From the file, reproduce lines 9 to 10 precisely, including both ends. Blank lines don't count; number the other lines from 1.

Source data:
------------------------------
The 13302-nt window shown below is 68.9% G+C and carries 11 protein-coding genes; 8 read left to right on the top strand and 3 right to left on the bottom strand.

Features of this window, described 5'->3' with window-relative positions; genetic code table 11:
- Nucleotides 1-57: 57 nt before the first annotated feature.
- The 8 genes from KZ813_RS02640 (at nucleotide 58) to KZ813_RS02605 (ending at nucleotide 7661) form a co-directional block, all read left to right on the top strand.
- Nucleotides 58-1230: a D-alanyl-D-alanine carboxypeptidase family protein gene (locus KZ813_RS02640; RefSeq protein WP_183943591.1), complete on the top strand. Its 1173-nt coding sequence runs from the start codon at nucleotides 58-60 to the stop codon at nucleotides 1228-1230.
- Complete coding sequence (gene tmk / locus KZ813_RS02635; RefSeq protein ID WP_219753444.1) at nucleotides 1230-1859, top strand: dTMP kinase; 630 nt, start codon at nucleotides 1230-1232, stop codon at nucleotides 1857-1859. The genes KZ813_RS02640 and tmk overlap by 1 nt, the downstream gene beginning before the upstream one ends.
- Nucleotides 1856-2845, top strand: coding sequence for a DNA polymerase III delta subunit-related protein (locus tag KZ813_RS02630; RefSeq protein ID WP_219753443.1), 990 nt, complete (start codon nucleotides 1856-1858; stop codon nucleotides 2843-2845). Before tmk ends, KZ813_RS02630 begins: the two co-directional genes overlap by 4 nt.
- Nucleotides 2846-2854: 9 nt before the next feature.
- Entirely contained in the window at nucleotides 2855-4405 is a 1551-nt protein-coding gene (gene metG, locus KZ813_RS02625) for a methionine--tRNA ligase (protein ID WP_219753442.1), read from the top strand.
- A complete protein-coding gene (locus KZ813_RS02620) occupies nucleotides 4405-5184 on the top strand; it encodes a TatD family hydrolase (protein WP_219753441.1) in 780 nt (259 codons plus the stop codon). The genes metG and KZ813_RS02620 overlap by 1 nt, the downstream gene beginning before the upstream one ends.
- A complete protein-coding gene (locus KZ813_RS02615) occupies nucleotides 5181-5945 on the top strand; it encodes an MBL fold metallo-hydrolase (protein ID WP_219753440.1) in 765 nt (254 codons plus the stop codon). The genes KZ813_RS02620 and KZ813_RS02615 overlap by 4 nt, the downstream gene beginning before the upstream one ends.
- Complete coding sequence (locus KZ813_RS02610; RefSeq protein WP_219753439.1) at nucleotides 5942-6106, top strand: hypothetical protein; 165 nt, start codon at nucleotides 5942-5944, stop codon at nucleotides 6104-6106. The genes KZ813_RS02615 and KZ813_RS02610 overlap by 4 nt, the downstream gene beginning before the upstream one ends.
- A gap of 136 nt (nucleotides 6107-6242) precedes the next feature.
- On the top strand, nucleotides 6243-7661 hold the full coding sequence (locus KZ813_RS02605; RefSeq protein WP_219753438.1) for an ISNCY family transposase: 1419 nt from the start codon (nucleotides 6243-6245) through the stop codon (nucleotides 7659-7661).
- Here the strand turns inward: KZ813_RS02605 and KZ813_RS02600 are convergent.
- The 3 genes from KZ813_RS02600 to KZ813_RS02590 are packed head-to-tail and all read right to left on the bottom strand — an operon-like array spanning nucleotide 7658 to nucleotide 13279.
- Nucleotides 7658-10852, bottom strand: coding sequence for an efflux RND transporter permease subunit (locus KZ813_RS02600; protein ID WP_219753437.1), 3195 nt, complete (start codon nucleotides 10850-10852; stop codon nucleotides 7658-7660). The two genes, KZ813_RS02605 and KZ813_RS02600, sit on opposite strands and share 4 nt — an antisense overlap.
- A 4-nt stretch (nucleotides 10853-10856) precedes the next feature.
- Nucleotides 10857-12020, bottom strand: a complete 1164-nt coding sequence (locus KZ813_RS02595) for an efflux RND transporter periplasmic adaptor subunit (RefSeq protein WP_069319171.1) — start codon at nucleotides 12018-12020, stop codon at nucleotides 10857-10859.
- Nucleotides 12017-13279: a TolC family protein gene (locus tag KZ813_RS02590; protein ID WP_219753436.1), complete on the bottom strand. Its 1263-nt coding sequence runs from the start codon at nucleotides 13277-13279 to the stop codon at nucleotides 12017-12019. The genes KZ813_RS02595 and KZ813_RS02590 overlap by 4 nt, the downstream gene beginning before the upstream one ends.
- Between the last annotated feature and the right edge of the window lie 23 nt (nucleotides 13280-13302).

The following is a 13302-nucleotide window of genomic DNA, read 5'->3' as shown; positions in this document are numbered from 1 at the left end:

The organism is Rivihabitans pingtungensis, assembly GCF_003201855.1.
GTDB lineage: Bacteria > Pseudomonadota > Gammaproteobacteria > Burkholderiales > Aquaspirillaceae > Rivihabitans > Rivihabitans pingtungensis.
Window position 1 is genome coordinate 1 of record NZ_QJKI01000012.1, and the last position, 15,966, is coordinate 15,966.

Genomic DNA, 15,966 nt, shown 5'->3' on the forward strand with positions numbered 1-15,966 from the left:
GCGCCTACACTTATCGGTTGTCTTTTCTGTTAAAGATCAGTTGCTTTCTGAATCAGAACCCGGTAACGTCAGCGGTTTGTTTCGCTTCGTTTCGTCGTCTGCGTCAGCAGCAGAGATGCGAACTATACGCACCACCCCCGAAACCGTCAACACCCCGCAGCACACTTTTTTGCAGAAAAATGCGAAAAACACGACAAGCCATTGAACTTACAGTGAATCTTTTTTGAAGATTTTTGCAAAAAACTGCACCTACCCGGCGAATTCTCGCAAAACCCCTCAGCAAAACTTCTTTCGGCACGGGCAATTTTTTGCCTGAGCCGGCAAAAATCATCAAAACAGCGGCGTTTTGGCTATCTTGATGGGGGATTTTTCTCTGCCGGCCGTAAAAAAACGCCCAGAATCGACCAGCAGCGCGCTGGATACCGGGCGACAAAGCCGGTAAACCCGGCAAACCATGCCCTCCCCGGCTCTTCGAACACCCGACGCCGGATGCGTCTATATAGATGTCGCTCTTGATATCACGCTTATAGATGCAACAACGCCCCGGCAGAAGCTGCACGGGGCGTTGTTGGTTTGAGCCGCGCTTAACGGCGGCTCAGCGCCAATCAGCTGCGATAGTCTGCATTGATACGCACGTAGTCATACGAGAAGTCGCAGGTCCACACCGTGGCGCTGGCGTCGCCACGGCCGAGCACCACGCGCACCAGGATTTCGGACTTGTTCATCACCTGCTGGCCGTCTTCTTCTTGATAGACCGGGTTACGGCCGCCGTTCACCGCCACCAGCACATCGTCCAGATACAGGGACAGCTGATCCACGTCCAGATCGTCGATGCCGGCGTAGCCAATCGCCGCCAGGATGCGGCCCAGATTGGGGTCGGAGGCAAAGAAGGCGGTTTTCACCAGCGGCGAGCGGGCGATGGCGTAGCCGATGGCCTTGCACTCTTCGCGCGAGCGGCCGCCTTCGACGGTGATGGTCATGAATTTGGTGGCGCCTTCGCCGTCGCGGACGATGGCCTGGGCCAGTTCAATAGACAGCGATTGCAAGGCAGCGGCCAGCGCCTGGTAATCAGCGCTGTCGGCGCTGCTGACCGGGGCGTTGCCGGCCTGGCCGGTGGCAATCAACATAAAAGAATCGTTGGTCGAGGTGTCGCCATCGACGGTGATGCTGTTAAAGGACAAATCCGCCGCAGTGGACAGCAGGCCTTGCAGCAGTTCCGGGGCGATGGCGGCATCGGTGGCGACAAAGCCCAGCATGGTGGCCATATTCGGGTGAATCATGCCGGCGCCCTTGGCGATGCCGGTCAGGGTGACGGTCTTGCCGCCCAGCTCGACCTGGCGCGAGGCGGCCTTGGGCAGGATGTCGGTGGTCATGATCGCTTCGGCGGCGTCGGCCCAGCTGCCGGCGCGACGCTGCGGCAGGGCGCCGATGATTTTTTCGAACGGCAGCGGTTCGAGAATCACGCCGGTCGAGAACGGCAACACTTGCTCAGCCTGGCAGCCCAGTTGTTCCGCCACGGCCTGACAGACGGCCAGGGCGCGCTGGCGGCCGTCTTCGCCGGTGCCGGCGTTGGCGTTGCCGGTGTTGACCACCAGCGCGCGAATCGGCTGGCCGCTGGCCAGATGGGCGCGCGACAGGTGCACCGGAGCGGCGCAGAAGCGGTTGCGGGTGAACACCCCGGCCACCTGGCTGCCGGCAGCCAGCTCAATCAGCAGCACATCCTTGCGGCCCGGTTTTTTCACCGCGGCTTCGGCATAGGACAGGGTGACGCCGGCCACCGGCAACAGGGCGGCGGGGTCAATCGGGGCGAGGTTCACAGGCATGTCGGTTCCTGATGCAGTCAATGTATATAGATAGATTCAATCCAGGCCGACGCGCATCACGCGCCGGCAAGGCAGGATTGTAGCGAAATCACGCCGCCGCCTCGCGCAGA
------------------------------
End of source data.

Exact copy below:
- Entirely contained in the window at nucleotides 2855-4405 is a 1551-nt protein-coding gene (gene metG, locus KZ813_RS02625) for a methionine--tRNA ligase (protein ID WP_219753442.1), read from the top strand.
- A complete protein-coding gene (locus KZ813_RS02620) occupies nucleotides 4405-5184 on the top strand; it encodes a TatD family hydrolase (protein WP_219753441.1) in 780 nt (259 codons plus the stop codon). The genes metG and KZ813_RS02620 overlap by 1 nt, the downstream gene beginning before the upstream one ends.